Wednesday, November 23, 2011

Blood Red Road, by Moira Young (A Book Review)

Summary:  Mad Max Beyond Thunderdome for a new generation, only with a chick as the one kicking post-apocalyptic tail feathers.

The only world Saba knows is Silverlake, a dried up land where life is hard and food is scarce.  Strange, cloaked riders on horseback appear on the heels of a wicked dust storm, capturing her twin brother Lugh and stealing him away.  Saba, knowing almost nothing but stories of the world beyond her home, vows to get him back.  Her journey lands her into a world of violence and corruption.  She teams up with renegade Jack and a girl gang of insurrectionists called the Free Hawks.  Together they endeavor to rescue Lugh and depose a corrupt king. 

Sound the trumpets!  Fire the canons!  Cue the choir of angels!  It’s finally happened.  You have no idea how much I’ve longed for this day.  I’d almost given up.  But Ms. Moira Young has done the impossible for me—she created a female protagonist that I loved from the first page.  Saba.  This is not a story about a girl, quaking in her espadrilles, who sits back and watches the boy save her repeatedly while she nibbles on her cotton candy pink glitter nail polished fingertips.  Yessssssss!!  J

I loved this book, I loved this book, I loved this book.  Whew!  I feel so much better to have that off my chest.  Blood Red Road is now located in the very short stack of books I will read again one day.  I lost track of how many times I moaned and laughed out loud. I truly can’t remember having this much fun reading any book.  Ever.

All that gushing aside, there are a couple of things I should prepare you for.  This book is written without the use of quotations.  Glancing at other reviews, it seems to have taken some people a number of pages to adjust to this.  I confess, for me, it was easy and refreshing.  If you find yourself initially frustrated, I urge you to push forward. You’ll catch on.  This is a post-apocalyptic/dystopic world where no one goes to school.  They have their own verbiage, slight variations to English slang.  Perhaps a sample from the book to demonstrate?  Here goes:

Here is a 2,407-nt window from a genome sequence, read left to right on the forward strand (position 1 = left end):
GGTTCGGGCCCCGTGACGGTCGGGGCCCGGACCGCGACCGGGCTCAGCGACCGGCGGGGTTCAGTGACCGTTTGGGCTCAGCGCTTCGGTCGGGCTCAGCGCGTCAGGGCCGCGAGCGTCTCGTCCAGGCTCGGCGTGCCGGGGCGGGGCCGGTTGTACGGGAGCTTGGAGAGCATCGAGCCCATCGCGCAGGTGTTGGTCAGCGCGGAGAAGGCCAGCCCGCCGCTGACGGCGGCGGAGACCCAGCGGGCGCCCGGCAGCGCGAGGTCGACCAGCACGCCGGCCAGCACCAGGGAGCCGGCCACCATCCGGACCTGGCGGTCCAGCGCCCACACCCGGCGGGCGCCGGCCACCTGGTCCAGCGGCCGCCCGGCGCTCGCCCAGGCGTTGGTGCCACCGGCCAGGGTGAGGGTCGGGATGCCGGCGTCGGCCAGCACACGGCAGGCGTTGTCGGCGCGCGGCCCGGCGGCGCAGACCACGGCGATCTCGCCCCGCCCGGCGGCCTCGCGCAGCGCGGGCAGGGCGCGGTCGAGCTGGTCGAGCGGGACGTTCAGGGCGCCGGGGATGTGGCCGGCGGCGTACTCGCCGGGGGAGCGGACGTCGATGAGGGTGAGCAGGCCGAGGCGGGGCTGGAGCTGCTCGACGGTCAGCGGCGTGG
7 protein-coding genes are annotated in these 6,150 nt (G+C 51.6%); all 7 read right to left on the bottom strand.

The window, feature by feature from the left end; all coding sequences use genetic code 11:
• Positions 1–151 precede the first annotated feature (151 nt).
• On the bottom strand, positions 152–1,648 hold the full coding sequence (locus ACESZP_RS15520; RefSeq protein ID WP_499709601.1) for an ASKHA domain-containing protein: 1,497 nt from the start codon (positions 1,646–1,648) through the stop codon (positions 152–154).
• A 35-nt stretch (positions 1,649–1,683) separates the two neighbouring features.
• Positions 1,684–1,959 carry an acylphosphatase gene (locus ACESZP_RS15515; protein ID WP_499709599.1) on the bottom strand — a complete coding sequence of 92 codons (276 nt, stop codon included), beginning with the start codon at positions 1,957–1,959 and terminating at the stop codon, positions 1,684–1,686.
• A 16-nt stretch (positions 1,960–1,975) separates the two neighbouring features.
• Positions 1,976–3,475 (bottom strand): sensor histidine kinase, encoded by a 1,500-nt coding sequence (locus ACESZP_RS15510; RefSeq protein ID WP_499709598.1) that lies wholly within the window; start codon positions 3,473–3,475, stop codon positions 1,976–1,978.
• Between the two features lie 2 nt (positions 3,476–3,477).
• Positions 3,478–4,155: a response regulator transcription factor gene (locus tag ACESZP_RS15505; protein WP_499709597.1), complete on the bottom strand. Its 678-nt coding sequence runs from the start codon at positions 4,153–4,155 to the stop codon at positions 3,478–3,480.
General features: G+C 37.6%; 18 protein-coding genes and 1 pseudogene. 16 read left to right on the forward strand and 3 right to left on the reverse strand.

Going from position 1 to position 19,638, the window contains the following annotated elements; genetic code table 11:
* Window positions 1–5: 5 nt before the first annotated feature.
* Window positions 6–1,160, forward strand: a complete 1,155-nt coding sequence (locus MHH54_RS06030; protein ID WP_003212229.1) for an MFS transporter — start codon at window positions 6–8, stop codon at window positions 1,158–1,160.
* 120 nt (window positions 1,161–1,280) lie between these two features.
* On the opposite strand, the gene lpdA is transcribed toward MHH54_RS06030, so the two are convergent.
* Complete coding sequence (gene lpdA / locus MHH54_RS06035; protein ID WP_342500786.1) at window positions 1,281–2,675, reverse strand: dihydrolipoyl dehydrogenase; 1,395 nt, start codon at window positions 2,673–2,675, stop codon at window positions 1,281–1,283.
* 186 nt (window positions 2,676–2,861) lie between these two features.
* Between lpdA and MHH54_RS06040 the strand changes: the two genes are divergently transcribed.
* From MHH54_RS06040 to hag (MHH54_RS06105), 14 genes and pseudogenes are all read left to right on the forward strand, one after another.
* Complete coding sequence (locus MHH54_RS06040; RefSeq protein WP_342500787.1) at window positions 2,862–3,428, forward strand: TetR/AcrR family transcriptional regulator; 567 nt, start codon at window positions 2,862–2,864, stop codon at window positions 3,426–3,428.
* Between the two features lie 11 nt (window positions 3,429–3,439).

He throws his head back an curses unner his breath. Stands up. Whatever I say now, he says, you ain’t gonna believe me. 

Alright, so one of the reasons I loved this book so much is that I am a Mad Max Beyond Thunderdome fan  (This admission will unfortunately clue you in to my age).  I have a sneaking suspicion that Ms. Young is as well.  I’d go so far as to suppose she has an old Beyond Thunderdome movie poster hanging up somewhere with a lipstick kiss on a youthful Mel Gibson’s cheek.  J  This story also involves a bit of cage fighting and I confess, any time I read a fight scene, a crazed crowd cheered from the recesses of my brain, “Two men en-tah, one man leaves.”

This is the point in my review where I offer up some tidbit of criticism, as no author is perfect and the art of writing is a continual refining process…nope, I got nothing.  This is  story with action, adventure, romance, drama, tension, tears,  plot and characters I can’t get enough of.  Fans of The Hunger Games will find plenty to get excited about here. 

Here’s the part of my review where I was going to implore Hollywood to add this to the list of YA fiction it scoops up for the big screen.  But then a little birdie whispered in my ear that my wish is already coming true.  Who you ask?  Why, Ridley Scott.  Oooo…I’m all aquiver.  Check it out:

Parental note:  Some cussing.

As I end this book review, cue the guitar and keyboard.  Sing it, Tina Turner.  “We don’t need another heeeeero,  We don’t need to know the waaaay home.  All we want is—” Ms. Moira Young to write quickly.  I’m ready for the next book.  Like, now. 

            --Suzi Ryan

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